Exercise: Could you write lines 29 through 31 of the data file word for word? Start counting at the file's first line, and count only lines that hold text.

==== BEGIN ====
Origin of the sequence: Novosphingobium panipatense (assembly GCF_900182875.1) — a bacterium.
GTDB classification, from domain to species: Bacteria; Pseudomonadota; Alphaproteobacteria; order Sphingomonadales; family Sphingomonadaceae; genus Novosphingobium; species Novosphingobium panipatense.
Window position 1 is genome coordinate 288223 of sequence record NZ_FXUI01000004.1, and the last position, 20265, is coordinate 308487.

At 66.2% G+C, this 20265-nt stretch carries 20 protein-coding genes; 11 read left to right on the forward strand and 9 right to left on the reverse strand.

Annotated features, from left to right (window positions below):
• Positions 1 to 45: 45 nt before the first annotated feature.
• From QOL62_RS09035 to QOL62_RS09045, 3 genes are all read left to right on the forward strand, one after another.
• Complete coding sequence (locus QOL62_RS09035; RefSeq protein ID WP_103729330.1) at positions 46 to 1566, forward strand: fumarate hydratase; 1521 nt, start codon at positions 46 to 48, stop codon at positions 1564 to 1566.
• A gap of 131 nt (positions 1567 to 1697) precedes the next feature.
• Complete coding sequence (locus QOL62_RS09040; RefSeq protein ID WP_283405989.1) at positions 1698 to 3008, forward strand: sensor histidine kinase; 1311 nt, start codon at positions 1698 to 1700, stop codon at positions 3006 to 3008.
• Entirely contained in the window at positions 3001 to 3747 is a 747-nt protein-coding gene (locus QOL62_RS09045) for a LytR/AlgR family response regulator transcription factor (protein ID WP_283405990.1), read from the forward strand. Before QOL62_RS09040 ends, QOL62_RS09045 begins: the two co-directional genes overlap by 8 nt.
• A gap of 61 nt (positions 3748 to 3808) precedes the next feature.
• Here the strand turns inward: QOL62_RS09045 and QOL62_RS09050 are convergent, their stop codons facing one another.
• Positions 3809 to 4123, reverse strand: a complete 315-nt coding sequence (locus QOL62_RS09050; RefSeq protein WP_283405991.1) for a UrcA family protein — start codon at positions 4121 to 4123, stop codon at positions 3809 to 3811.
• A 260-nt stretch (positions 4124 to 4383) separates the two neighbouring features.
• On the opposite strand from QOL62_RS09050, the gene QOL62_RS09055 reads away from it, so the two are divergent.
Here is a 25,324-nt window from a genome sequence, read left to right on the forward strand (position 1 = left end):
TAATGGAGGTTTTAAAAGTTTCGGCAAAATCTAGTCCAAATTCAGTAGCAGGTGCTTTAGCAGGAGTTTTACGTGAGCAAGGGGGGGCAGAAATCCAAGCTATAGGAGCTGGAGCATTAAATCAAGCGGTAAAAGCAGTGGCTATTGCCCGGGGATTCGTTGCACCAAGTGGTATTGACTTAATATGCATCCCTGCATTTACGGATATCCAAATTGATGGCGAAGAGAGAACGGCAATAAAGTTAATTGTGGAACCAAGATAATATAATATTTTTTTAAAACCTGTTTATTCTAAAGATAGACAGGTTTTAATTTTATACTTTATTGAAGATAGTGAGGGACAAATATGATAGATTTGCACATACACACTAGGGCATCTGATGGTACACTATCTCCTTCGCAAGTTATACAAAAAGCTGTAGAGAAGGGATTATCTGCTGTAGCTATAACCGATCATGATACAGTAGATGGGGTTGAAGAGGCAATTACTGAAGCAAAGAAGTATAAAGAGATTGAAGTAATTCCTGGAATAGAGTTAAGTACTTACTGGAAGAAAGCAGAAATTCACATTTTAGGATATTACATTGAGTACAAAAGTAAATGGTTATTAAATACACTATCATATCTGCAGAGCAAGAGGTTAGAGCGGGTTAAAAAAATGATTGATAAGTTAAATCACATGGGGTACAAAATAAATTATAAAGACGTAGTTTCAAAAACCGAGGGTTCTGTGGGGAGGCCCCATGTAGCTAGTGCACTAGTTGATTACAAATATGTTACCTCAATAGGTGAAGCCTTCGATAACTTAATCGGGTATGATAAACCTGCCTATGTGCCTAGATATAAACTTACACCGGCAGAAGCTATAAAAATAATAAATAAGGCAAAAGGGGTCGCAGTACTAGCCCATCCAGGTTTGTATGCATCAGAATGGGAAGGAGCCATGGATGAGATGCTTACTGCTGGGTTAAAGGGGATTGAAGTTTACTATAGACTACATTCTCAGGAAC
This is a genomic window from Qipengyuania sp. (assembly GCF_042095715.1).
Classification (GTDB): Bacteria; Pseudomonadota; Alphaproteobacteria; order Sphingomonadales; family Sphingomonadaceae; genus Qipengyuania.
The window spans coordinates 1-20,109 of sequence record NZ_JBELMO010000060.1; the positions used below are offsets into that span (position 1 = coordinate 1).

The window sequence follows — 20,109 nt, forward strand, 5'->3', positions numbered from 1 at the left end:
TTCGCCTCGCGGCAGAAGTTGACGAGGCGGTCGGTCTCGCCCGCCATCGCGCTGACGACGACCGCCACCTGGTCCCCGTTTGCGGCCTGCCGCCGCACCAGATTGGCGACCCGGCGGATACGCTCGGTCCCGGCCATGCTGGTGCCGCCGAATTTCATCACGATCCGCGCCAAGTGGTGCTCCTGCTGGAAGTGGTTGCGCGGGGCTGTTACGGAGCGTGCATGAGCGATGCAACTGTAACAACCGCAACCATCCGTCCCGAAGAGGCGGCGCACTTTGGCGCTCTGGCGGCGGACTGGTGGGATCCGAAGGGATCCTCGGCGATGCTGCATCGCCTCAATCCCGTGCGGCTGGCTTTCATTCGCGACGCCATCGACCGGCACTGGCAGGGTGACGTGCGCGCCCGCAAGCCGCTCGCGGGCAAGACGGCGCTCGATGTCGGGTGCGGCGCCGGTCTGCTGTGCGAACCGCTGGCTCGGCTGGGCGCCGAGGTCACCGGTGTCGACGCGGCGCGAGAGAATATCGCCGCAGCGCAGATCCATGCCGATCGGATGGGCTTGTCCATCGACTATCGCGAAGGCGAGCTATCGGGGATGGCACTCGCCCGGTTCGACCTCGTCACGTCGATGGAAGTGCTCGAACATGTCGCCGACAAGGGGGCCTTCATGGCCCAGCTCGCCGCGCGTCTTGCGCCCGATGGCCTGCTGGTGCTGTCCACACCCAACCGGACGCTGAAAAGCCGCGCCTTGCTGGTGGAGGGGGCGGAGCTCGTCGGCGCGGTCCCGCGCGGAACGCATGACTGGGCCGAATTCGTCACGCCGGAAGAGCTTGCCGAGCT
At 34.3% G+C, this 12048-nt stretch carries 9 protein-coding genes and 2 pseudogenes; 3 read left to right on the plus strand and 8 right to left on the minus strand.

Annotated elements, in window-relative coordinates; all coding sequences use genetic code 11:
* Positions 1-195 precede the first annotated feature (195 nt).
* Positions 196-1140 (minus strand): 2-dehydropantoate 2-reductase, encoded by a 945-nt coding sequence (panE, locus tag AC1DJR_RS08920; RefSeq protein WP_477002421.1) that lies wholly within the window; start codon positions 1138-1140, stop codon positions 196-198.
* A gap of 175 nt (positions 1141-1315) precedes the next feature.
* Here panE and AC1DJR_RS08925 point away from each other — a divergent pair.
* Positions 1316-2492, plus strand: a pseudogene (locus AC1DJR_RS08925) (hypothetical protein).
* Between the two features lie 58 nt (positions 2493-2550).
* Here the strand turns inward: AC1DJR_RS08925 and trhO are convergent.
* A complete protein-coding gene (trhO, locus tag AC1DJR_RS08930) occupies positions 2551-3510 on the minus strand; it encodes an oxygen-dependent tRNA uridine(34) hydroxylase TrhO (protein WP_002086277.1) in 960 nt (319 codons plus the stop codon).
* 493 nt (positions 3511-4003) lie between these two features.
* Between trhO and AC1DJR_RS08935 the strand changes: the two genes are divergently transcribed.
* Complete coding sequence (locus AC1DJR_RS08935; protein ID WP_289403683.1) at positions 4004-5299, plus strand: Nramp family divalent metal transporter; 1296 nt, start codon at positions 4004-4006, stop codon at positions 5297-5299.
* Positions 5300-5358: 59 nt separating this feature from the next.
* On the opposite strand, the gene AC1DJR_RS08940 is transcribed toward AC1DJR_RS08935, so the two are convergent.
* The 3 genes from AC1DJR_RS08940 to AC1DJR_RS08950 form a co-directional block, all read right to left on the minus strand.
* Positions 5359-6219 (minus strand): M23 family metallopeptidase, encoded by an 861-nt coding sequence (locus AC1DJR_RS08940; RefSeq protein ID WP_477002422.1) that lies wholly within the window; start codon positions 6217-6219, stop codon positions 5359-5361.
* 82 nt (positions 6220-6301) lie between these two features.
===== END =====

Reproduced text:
* Here panE and AC1DJR_RS08925 point away from each other — a divergent pair.
* Positions 1316-2492, plus strand: a pseudogene (locus AC1DJR_RS08925) (hypothetical protein).
* Between the two features lie 58 nt (positions 2493-2550).